Fire Pit Safety: What is the Correct Fire Pit Distance From A House?
Make sure your fire pit is the correct place this summer.
There is nothing better than starting a fire in a fire pit on a pleasant summer evening. A fire's warmth and light are the perfect way to end the day. But before you fire up your fire pit, there are some important things to keep in mind for safety's sake!
In the following blog post, we will discuss two types of fireplaces: permanent and portable, as well as how far your fire pit should be from your house, as well as fire pit safety tips to make sure that everyone stays safe.
The 2 types of fire pits: permanent and portable
Permanent fire pits are often built into the ground, with cement blocks to contain the fire. This type of fire pit is most common in areas where fire restrictions are minimal.
On the other hand, portable fire pits are often made from metal and don't need to be built into the ground. These fire pits are great for a homeowner who is curious if they want to invest in a permanent fire pit.
The proper fire pit distance from a house
No matter what type of fire pit you decide to use, fire safety must always be a top priority. Fire pits should be at least ten feet from the house, but we recommend 20 feet to avoid fire damage. The fire pit should also be at least ten feet away from any other type of flammable surface, such as a swing set or tree.
Fire safety needs to be a priority!
Whenever you decide to start a fire in a fire pit, you need to ensure that appropriate safety measures are followed. The team at SERVPRO of Union, Towns, Fannin & Gilmer Counties has put together a list of 10 fire pit safety tips to ensure you get the most enjoyment from your fire pit this summer while keeping everyone safe.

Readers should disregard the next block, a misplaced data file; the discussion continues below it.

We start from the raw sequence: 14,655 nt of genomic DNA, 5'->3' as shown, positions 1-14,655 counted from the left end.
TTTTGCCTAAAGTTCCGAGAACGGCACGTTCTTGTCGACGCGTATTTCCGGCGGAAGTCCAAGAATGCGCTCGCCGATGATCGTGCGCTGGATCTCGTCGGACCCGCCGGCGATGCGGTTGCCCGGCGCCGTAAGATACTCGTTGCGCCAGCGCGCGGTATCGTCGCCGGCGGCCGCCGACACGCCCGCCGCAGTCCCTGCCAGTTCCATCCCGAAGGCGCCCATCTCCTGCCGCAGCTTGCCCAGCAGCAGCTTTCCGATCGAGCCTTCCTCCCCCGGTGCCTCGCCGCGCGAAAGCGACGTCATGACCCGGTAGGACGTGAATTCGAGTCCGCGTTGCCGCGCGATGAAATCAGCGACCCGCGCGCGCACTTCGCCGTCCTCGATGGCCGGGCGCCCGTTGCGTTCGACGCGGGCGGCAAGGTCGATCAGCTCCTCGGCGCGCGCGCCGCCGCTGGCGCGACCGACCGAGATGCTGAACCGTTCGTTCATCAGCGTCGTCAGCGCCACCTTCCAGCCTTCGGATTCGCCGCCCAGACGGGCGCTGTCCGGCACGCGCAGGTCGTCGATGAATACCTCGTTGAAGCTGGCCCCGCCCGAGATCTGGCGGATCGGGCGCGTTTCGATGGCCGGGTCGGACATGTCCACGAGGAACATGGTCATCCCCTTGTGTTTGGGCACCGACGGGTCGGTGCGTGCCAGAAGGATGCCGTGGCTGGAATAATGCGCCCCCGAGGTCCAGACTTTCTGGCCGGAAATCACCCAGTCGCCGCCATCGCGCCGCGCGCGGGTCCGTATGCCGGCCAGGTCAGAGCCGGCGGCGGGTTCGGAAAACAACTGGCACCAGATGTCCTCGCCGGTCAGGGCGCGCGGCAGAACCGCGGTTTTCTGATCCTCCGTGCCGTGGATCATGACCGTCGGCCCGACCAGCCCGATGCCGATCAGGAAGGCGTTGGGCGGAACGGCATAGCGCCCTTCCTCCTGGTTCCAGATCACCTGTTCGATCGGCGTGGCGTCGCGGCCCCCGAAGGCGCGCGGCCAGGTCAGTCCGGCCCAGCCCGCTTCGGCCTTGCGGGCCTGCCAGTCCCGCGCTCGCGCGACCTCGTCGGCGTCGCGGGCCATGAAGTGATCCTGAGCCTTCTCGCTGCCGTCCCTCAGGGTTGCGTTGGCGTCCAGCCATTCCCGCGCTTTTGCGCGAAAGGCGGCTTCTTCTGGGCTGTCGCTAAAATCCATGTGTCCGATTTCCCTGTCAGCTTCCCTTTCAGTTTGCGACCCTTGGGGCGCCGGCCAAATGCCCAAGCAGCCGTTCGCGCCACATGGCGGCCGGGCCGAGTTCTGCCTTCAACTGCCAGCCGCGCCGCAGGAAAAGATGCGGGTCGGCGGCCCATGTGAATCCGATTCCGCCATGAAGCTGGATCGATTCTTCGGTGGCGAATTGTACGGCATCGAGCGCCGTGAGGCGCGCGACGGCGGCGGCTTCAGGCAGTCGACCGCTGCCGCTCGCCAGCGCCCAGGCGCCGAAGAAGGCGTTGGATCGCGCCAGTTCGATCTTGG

10 Fire pit safety tips
- A fire pit should never be placed on a wooden deck or any wooden surface.
- Avoid burning seasoned wood
- Follow any fire pit laws by your local city and county authorities.
- Keep a fire extinguisher or a water source close by in case of an emergency
- Avoid operating a fire pit beneath a building overhang or under a partially enclosed space.
- Keep a portable fire pit make sure the ground is level
- Check for overhanging trees that can easily ignite from sparks.
- Surround a fire pit with non-combustible materials, like stone, brick, and sand.
- Don't use lighter fluid or gasoline to start a fire.
- Surrounding chairs should be at least 5 feet away from the fire pit.
What to do when a fire pit causes fire damage
If you are dealing with fire damage caused by a fire pit, you need to contact a reliable fire damage restoration company for help.
Professional fire restoration experts will clean up the fire-damaged area and remove all of the smoke damage left behind after the fire is put out.
The right team of fire restoration professionals may be able to save certain items from your home that were not significantly fire-damaged through an extensive cleaning process.
As with any outdoor fire event, homeowners need to keep their property safe when hosting guests by following the backyard fire safety tips above.
When dealing with a fire damage claim, you can count on the professionals at SERVPRO of Union, Towns, Fannin & Gilmer Counties. All of their fire damage restoration professionals have gone through extensive training and are IICRC certified.
Please feel free to contact us for further questions on our fire restoration services. We hope you are having a great summer!